U.S. Pat. No. 5,341,988 issued Aug. 30, 1994 to Rein, et al. describes a hierarchical wireless control system for zone control. This system is designed for large commercial buildings and is not practically adaptable for retrofit to a house.

U.S. Pat. No. 6,116,512 issued Sep. 12, 2000 to Dushane, et al. describes a wireless thermostat system where each wireless device has a number of programming functions for setting temperature and time schedules. Each thermostat function must be programmed at each device and there is no method to share programming effort or information between devices. The cost and complexity of a full functioning thermostat is duplicated for each device. The number of input buttons and the display capabilities at each device is limited, so programming is complex and functionality is limited.

U.S. Pat. No. 6,213,404 issued Apr. 10, 2001 to Dushane, et al. describes another wireless thermostat device comprising battery wireless thermometers reporting to a wireless thermostat. This device provides no method for entering commands at the wireless thermometer and uses a fixed slow rate of reporting the temperature stored at the wireless thermometer. The system is not adapted for use with a zone control system.

U.S. Pat. No. 5,224,648 issued Jul. 6, 1993 to Simon, et al. describes a wireless HVAC system using spread spectrum radio transmission technology. The control architecture requires reliable two-way communication and is not practical for battery powered operation. The described system cannot operate with infrequent and unreliable transmissions from the wireless thermometers and is not adaptable for low cost installation into existing residential HVAC systems.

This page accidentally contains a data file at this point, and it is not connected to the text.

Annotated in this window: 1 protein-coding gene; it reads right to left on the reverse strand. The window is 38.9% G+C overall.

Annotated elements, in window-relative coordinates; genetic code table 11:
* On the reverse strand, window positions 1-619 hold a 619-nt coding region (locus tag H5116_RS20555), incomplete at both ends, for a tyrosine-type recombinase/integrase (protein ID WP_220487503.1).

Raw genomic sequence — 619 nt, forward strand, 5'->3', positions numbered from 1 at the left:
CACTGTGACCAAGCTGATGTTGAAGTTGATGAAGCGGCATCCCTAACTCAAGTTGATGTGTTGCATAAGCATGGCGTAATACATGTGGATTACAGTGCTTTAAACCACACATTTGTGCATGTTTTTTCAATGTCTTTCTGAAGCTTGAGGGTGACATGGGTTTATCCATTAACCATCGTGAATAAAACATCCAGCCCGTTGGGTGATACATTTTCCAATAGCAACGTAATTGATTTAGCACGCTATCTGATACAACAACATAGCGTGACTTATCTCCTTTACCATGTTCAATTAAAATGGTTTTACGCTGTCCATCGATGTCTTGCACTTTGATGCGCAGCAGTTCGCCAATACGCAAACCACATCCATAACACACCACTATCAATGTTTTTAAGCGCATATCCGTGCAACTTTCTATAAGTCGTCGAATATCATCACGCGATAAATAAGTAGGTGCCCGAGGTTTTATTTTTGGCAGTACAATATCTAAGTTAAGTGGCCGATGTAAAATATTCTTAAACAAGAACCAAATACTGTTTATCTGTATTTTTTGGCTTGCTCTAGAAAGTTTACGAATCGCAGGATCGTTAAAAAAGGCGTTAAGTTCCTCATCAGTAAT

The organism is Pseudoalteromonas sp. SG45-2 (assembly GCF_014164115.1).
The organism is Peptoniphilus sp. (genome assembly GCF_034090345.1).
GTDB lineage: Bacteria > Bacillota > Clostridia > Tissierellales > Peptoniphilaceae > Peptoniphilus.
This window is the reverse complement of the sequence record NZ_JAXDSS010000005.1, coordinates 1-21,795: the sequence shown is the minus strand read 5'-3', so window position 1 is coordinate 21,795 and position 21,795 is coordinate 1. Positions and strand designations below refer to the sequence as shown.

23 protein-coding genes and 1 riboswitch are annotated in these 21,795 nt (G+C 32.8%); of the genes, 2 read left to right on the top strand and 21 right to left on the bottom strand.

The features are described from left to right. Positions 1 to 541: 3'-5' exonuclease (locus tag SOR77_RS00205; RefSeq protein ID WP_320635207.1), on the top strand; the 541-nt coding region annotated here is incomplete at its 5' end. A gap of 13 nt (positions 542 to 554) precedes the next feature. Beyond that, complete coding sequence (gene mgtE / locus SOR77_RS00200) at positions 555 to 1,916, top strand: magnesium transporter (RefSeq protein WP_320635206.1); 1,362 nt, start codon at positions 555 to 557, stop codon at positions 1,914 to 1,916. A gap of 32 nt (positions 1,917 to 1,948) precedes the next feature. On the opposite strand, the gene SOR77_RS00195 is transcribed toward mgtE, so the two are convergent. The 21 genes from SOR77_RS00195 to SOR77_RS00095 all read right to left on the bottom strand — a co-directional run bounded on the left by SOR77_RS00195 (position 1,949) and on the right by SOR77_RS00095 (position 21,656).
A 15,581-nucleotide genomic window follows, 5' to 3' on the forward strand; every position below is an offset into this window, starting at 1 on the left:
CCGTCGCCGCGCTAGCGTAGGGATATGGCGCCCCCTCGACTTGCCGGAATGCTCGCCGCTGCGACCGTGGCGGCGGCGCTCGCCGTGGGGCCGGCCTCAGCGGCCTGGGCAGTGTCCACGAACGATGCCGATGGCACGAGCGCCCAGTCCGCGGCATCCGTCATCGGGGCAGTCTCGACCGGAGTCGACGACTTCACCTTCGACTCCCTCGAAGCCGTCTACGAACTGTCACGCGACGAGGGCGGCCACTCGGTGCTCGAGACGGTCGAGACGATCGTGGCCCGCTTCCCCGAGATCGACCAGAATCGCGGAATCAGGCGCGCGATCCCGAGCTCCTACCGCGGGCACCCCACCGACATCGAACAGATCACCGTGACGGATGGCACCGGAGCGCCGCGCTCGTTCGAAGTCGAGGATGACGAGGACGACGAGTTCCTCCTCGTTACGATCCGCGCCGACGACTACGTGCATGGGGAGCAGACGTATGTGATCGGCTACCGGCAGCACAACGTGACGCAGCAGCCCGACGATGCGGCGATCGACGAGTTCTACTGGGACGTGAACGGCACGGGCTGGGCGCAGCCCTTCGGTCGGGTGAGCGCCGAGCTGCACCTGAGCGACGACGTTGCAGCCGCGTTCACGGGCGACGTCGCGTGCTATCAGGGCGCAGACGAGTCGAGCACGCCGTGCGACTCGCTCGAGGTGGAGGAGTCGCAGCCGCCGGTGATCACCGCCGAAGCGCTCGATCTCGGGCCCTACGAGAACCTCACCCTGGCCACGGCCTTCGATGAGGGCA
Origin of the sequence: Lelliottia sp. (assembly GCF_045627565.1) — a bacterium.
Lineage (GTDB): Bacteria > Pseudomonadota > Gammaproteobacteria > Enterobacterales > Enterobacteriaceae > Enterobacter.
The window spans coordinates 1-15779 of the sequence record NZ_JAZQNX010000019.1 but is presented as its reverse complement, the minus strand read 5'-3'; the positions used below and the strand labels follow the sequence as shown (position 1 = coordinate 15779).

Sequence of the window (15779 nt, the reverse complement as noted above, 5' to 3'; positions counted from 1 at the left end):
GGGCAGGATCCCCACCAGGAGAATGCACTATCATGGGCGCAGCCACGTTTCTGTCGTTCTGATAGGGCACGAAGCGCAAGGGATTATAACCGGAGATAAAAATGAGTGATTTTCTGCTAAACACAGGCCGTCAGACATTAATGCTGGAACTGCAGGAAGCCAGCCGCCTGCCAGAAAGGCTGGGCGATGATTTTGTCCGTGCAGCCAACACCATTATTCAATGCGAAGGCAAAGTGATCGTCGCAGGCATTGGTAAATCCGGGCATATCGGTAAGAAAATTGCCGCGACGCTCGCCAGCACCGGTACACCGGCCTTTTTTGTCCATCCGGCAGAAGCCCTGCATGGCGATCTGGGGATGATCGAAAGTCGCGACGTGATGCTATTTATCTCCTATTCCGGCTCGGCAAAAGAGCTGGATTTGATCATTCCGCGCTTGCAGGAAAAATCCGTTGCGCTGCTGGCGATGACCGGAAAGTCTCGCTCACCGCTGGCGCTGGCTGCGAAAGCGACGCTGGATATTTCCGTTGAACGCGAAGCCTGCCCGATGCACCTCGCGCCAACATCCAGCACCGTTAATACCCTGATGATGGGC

U.S. Pat. No. 5,711,480 issued Jan. 27, 1998 to Zepke, et al. describes and claims using wireless SAW transmitters and receivers in an HVAC system. The patent teaches only the replacement of other wireless technology such as described in previously cited U.S. Pat. No. 5,224,648 with SAW based wireless technology and does not add to the art of retrofit zone climate control.

U.S. Pat. No. 5,782,296 issued Jul. 21, 1998 to Mehta describes a thermostat that has several 24-hour temperature schedules that are specified by entering a complex sequence of commands using a small number of buttons. The display can only display a small portion of the data of each temperature schedule at one time. Using this type of interface to program multiple temperature schedules for multiple zones would take great effort and is complex. This device is not practically adaptable for use in a room-by-room zone control system for a house.

U.S. Pat. No. 4,819,714 issued Apr. 11, 1989 to Otsuka, et al. describes a device for specifying multiple temperature schedules for multiple thermostats. It uses a display and a set of buttons designed specifically for this purpose. The system is designed for use with programmable thermostats that can be set locally or the device can program the thermostats with data entered at the central control. This device provides only a way of programming each thermostat with a common device, and is not adapted to controlling rooms within a house, a group of rooms, or the entire house, with a single temperature schedule. It provides no means for saving temperature schedules or grouping temperature schedules into temperature programs for the entire house. The device is not practical for adapting to a residential house.